TCS Daily

Lancet Snaps Fingers to Make New Drugs Appear

By Gilbert Ross - December 11, 2009 12:00 AM

The pharmaceutical industry gets blamed for many flaws in America's healthcare system. Witness an editorial in last week's The Lancet, a widely read British medical journal calling for new antibiotics to be created.

The Lancet editors (likely including editor in chief Richard Horton, who published a tragic anti-vaccine article in that journal eleven years ago) wish that drug companies would simply ignore the potential profitability of new drug pipelines -- devoting their resources to more charitable research aims in accord with the journal's own public health goals. The editors assert that the executives in charge of Big Pharma's long-term goals "may not perceive development of antimicrobial drugs to be attractive -- owing perhaps to a clinical need restricted to short courses of therapy, and the likelihood that the drugs' useful lives will be truncated by resistance."

In other words, according to the "J'accuse" folks at The Lancet, Big Pharma prefers to develop blockbusters that millions of people will take for decades rather than diverting R&D budgets to fight renegade bacteria. Never mind that drugs for chronic diseases such as heart disease and high blood pressure benefit millions -- even while contributing to the financial wellbeing of the drug makers, allowing them to invent more lifesaving drugs for future generations.

The editors in London overlook the fact that financial incentives are the engine of the pharmaceutical industry (and that regulatory obstacles to developing and bringing to market effective new antibiotics are myriad, increasing costs). New drugs will not miraculously appear just because The Lancet, even in consort with all knowledgeable authorities, suddenly realizes we are in desperate need of them.

This attitude -- that drug companies should become charitable endeavors-- is not confined to The Lancet. When Marcia Angell was editor at the New England Journal of Medicine in 2006, she wrote a book in effect demanding that drug-makers stop producing expensive new drugs and settle for the generic versions, abandoning insufficiently-unique "me-too" drugs as well -- one size should be good enough to fit all. After all, why should drug companies exploit sick patients for profit?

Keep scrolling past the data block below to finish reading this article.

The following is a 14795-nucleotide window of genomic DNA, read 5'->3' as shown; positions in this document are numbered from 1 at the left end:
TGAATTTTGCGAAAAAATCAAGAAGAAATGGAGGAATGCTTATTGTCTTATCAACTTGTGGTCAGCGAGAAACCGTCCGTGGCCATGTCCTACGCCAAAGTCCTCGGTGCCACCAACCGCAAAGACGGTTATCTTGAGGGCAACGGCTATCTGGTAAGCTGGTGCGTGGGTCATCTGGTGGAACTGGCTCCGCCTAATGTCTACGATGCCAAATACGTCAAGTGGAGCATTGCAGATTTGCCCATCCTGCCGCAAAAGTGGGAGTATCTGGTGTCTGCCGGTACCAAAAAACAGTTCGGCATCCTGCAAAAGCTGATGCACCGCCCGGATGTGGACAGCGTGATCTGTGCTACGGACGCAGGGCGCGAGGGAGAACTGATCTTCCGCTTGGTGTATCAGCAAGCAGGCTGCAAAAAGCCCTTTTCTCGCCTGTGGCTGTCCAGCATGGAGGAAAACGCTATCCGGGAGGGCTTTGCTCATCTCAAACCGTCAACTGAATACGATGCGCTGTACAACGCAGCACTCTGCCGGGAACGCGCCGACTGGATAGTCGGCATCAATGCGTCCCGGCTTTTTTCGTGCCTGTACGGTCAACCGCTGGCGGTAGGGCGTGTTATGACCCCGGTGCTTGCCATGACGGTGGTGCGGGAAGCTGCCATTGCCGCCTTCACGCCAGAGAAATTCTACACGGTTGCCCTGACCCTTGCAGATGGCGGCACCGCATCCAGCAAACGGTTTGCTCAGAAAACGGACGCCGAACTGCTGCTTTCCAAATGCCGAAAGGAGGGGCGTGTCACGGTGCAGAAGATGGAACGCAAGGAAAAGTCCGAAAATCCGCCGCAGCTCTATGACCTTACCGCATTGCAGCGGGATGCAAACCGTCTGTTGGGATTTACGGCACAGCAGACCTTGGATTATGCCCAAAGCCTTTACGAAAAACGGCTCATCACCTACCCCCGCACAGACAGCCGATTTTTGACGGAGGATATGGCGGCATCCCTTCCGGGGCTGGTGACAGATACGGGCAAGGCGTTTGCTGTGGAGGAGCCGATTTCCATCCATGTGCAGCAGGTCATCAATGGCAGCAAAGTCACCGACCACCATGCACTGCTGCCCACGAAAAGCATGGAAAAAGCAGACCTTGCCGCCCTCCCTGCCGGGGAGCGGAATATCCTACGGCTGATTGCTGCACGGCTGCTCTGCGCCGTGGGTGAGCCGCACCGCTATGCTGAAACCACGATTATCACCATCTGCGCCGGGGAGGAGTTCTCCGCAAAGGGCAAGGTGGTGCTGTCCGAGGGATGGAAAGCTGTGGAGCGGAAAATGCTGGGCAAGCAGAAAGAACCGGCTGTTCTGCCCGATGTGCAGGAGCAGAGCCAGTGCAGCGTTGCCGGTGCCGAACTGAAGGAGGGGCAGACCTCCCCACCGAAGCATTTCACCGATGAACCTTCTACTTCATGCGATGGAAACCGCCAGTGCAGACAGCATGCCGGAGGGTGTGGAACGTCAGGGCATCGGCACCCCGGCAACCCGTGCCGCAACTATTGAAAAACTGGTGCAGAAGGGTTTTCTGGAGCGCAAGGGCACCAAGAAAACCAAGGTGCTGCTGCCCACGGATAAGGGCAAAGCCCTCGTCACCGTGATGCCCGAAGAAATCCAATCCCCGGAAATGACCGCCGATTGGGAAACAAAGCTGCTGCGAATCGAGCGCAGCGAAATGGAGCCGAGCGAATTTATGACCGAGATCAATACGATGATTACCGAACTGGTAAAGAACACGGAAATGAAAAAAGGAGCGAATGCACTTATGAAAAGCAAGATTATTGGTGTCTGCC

But going down that path would lead to stagnation in drug pipelines, and the current scarcity of effective new drugs (including antibiotics) would soon be looked back upon as an innovative Golden Age, as we consigned our children and grandchildren to vintage-2009 drug options.

Rather than pointing fingers, maybe the Lancet mega-brains should consider the reasons new antibiotics and other potential lifesaving drugs are in such short supply:

  • Drug companies now fear to invest in hugely expensive and decade-long drug development and clinical trials when pressures from every side encourage short-term, profit-making research areas: lifestyle drugs and cardiovascular risk-reducers help create profits to re-invest.
  • The companies have to pay millions of dollars in what amounts to blackmail to get "a seat at the table" with government negotiators -- only to find themselves looked upon as a budget-gap-filling item on the menu rather than as guests.
  • More and more stringent rules govern so-called "conflict of interest" practices, limiting interaction between academia and industry and restricting medical communications between doctors and drug companies
  • Predatory tort lawyers sue perceived deep-pocketed companies for any untoward reaction
  • Even the President implies that drug makers should be content to produce a cheaper "red pill" and pass on the expensive new "blue pill."
  • Now, even the once-dead proposal to allow "imported" drugs (cheap thanks to foreign price controls, yes -- but of uncertain provenance and components) into our pharmacies has been resurrected to haunt us again in the new Senate "health reform" bill.

Those at The Lancet and their ilk who threaten to convert the drug industry into a public utility seem to believe that all pharmaceutical researchers need is their sage advice to "just do it" -- as if, by magic, millions of effective and safe new pills will roll off the assembly line, free of charge. They believe that our new, lifesaving drugs were developed by the government (at the National Institutes of Health, perhaps), so why should the pharmaceutical industry make all those profits? The fact that other countries with government-owned or -operated drug industries have seen their innovative drug pipelines wither away has not convinced critics that the same thing could easily happen here. In fact, it has already begun.

Gilbert Ross, M.D., is Medical Director of the American Council on Science and Health (


A key mistake